BL Harbert International held a “topping out” ceremony on the 85,000-square-foot expansion, signaling the core structure of the building is complete with only the exterior (“skinning” the building) and the interior buildout left.
Plans are to complete the construction later this year.
“We’ve reached the pinnacle of construction,” Parker Evans, senior project manager with BL Harbert, said. “It’s going to be used to display some of the rest of the 800 motorcycles that Mr. Barber has that are now on display now.”
The Barber Vintage Motorsports Museum houses George Barber’s personal collection of motorcycles and racecars recognized by the “Guinness World Records” as the largest in the world.
The original 144,000-square-foot, five-story museum isn’t large enough to showcase Barber’s complete collection. Barber, the former milk magnate and real estate developer who founded the racetrack and museum, said he hopes that will be possible when the expansion is complete.
“It will mean that we will have 85,000 square feet of additional space to put stuff in,” he said. “I think we will be able to show the entire collection.”
Even as the museum construction hit the milestone, Jeff Ray, general manager of the museum, said Barber is always dreaming up new projects to grow the park.
“I don’t believe there’s going to be a final finish,” Ray said. “Twelve years ago when we moved out here and opened up, I never would have dreamed we would have added to the museum, much less continue to add to the park and what we do for the state and what we do for the city.”
The expansion will make the museum more of an attraction, Ray said.
“The collection continues to grow,” he said “Believe it or not, we actually have more motorcycles in storage right now than we have on display.”
The added space will allow for new ways to showcase the motorcycles and race cars in Barber’s collection.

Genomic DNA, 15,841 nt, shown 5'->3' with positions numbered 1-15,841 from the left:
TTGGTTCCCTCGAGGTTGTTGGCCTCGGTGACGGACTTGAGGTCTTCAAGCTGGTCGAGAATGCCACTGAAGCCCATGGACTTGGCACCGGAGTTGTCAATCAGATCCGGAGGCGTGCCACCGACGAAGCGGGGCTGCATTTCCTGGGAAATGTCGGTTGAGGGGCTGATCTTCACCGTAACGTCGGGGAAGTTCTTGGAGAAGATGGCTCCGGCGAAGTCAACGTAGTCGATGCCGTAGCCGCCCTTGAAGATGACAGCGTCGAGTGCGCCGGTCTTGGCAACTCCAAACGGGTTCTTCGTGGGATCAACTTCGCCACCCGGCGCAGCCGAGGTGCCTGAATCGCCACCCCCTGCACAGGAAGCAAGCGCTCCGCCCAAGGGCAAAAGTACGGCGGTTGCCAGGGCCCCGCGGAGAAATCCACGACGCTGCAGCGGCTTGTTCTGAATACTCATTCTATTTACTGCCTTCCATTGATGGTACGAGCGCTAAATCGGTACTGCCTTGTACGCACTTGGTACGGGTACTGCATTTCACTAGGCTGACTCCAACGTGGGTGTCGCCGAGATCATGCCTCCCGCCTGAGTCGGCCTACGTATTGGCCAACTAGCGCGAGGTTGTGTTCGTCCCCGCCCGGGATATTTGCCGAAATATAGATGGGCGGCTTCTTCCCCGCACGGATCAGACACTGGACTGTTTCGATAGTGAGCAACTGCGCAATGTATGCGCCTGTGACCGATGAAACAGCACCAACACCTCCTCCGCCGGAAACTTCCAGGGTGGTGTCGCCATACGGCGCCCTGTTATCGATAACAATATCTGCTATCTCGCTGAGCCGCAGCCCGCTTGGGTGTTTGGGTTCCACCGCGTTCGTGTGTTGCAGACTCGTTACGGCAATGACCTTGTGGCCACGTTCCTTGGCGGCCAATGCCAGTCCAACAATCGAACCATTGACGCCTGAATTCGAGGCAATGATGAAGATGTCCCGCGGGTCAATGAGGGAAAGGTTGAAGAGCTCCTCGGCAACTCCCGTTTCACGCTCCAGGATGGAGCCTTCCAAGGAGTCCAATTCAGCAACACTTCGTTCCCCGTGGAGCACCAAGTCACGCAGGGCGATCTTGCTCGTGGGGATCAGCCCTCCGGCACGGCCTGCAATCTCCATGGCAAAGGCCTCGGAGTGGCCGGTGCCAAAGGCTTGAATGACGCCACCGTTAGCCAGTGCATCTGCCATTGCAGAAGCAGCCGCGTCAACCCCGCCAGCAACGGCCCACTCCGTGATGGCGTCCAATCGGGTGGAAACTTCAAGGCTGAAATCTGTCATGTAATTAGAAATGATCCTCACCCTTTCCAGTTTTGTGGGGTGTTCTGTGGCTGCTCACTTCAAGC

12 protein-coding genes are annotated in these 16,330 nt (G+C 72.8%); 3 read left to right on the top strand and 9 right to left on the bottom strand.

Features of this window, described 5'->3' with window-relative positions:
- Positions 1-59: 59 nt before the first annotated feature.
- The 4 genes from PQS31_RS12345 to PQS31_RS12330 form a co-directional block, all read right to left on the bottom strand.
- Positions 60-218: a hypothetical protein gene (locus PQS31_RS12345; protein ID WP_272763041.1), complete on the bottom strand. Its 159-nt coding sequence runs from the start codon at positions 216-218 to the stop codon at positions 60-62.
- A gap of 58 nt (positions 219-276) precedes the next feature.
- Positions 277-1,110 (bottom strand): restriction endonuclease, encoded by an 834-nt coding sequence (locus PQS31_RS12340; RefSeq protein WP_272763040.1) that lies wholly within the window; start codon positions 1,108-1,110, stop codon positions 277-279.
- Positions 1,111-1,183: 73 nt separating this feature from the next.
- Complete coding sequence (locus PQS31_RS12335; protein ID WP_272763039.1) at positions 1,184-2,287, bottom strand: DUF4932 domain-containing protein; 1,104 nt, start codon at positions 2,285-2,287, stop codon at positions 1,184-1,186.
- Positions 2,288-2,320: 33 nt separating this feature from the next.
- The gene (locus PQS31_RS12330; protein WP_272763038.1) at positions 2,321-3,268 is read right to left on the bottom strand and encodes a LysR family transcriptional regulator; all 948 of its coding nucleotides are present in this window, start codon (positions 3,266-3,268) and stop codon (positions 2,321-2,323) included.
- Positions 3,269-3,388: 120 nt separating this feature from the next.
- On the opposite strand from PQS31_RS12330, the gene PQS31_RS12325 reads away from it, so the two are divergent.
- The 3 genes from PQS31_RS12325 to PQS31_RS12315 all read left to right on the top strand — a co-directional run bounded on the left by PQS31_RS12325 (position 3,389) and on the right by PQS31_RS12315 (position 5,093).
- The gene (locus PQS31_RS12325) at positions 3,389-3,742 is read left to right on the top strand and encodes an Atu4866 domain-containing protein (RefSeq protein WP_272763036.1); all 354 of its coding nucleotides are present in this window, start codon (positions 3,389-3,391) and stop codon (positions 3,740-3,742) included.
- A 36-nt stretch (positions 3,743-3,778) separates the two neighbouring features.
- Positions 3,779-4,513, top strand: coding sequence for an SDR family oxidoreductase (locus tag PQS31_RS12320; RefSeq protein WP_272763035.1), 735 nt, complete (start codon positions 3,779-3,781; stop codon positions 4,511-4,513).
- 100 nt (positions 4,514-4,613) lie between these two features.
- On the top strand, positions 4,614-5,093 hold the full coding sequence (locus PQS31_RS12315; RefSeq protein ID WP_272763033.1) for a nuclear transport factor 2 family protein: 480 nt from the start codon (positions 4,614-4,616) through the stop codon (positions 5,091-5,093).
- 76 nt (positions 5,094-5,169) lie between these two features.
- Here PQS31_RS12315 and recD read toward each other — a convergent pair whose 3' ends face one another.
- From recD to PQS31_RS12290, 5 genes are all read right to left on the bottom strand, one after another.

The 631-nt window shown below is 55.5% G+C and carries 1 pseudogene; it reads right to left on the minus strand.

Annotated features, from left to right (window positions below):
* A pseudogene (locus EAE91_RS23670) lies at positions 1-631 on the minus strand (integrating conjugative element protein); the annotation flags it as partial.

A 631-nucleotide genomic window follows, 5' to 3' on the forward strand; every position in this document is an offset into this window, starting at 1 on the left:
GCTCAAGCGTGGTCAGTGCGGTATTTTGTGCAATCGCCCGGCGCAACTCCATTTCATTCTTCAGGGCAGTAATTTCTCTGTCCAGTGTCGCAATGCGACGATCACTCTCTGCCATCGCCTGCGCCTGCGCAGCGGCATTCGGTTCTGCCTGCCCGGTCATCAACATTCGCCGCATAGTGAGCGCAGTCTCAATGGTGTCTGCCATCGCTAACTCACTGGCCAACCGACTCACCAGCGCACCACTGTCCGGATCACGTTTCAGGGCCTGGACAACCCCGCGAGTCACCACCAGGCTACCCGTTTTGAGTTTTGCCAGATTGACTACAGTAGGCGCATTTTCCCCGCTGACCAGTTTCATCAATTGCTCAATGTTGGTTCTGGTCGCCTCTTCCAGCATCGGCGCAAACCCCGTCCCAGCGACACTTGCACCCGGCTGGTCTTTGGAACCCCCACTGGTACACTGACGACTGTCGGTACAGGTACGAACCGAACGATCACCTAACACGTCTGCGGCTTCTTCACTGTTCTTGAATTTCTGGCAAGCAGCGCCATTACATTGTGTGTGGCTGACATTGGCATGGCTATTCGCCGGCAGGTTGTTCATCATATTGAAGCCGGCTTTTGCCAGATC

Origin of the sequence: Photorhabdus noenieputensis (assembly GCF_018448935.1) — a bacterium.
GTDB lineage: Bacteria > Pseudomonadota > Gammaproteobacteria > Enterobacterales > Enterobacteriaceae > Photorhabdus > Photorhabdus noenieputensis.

“The presentation concept is continuing to evolve,” Ray said. “Right now, we do a gallery presentation. We hope with the new expansion we can spread out a little bit and do some more reviewing the history of the vehicles, do some interactive exhibits and kind of go more in-depth with the motorcycle or the car itself.”
For the construction crews that have been building the large expansion right next to the Barber Motorsports Park racetrack, it has required extra focus to keep from watching cars from the Porsche Sport Driving School or Indy cars taking practice laps.
“It’s a little bit of a distraction, but it makes it interesting and a fun place to come to work every day,” Evans said.
The Honda Indy Grand Prix of Alabama race weekend takes place April 22-24. It is the largest racing event held at the park each year and has become one of the largest stops on the Indy circuit in the U.S.
“I think we’re looking at 80-90,000 people for the weekend, which is good,” Barber said. “People from all over the world and all over the United States come for this event.”
Ray said the museum expansion will force race organizers to plan around the construction.
“The racing’s better than ever with Indy car,” Ray said. “We’re looking for good weather, a good crowd. The museum, with the construction on, we’ve got a couple of disadvantages there but we’re going to make a silk purse out of a sow’s ear.”
This will be the first Indy race with the completed pedestrian bridge that extends from the museum over the racetrack. A second pedestrian bridge is under construction and should be completed in time for the race. However, that bridge will be only for members of the museum.
Since it opened, Barber Motorsports Park has added a proving ground for Mercedes-Benz, which recently added a training center with classrooms. A new 6-mile off-road course is used by Mercedes and Porsche and a Motocross motorcycle track is in place.
“I haven’t dreamed of it yet, but I’m sure there will be something,” Barber said. “I think maybe we need to sit back and take a deep breath for a while.”
Even as he said that, Barber talked about plans to add a waterfall and English walking paths with gazebos.
The landscaping has been something visitors have noticed since the beginning, earning it comparisons to a famous golf course in Georgia.
“We really need to keep doing that,” Barber said. “We have over 800,000 bulbs in the ground, 18,000 azaleas, 16,000 crape myrtles, on and on and on. That’s the reason they call us ‘the Augusta of racetracks.’”